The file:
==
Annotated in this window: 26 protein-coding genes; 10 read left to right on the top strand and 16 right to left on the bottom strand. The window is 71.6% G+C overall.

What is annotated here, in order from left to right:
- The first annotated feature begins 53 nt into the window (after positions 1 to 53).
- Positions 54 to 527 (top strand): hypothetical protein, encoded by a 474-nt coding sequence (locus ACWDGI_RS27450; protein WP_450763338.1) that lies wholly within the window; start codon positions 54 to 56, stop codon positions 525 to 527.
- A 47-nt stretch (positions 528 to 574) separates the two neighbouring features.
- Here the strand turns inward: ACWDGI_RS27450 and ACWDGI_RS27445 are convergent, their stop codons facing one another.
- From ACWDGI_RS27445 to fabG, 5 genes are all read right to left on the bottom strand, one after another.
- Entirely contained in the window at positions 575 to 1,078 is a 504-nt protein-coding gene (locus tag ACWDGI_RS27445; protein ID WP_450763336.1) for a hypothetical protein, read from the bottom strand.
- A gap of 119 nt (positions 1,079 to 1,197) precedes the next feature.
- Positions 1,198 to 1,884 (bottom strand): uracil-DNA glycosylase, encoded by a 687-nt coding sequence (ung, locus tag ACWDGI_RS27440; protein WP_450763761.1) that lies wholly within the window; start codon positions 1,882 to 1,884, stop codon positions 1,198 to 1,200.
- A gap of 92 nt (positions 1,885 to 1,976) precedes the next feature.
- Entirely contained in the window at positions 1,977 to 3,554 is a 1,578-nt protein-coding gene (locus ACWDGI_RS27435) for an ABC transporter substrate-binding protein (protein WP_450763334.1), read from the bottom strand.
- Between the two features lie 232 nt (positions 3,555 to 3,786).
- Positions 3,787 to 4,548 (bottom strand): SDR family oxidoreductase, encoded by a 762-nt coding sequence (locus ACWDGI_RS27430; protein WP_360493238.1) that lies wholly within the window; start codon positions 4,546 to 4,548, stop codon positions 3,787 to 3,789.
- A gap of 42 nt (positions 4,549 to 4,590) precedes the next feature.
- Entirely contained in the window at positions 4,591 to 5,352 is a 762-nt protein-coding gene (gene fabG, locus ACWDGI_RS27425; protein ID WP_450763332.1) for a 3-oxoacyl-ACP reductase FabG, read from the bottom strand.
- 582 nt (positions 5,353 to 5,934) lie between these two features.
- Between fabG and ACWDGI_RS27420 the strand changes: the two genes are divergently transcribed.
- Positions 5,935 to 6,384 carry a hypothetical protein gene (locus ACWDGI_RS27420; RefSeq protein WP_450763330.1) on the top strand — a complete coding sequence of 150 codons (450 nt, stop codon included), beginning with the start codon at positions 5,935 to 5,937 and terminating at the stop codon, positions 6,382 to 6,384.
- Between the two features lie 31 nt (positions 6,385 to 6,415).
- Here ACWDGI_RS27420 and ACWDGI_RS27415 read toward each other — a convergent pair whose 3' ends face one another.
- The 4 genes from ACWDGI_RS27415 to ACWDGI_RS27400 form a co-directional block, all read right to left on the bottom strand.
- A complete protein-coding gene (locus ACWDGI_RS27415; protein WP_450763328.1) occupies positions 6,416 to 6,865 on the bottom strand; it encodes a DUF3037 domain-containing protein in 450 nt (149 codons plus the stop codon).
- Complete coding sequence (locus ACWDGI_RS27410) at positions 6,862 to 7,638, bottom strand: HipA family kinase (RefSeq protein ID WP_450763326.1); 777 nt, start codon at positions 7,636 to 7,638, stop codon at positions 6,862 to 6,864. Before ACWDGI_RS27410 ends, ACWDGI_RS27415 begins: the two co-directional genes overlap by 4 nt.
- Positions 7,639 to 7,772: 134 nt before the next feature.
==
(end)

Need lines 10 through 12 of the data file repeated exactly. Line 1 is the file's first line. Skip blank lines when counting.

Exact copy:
- Positions 1,198 to 1,884 (bottom strand): uracil-DNA glycosylase, encoded by a 687-nt coding sequence (ung, locus tag ACWDGI_RS27440; protein WP_450763761.1) that lies wholly within the window; start codon positions 1,882 to 1,884, stop codon positions 1,198 to 1,200.
- A gap of 92 nt (positions 1,885 to 1,976) precedes the next feature.
- Entirely contained in the window at positions 1,977 to 3,554 is a 1,578-nt protein-coding gene (locus ACWDGI_RS27435) for an ABC transporter substrate-binding protein (protein WP_450763334.1), read from the bottom strand.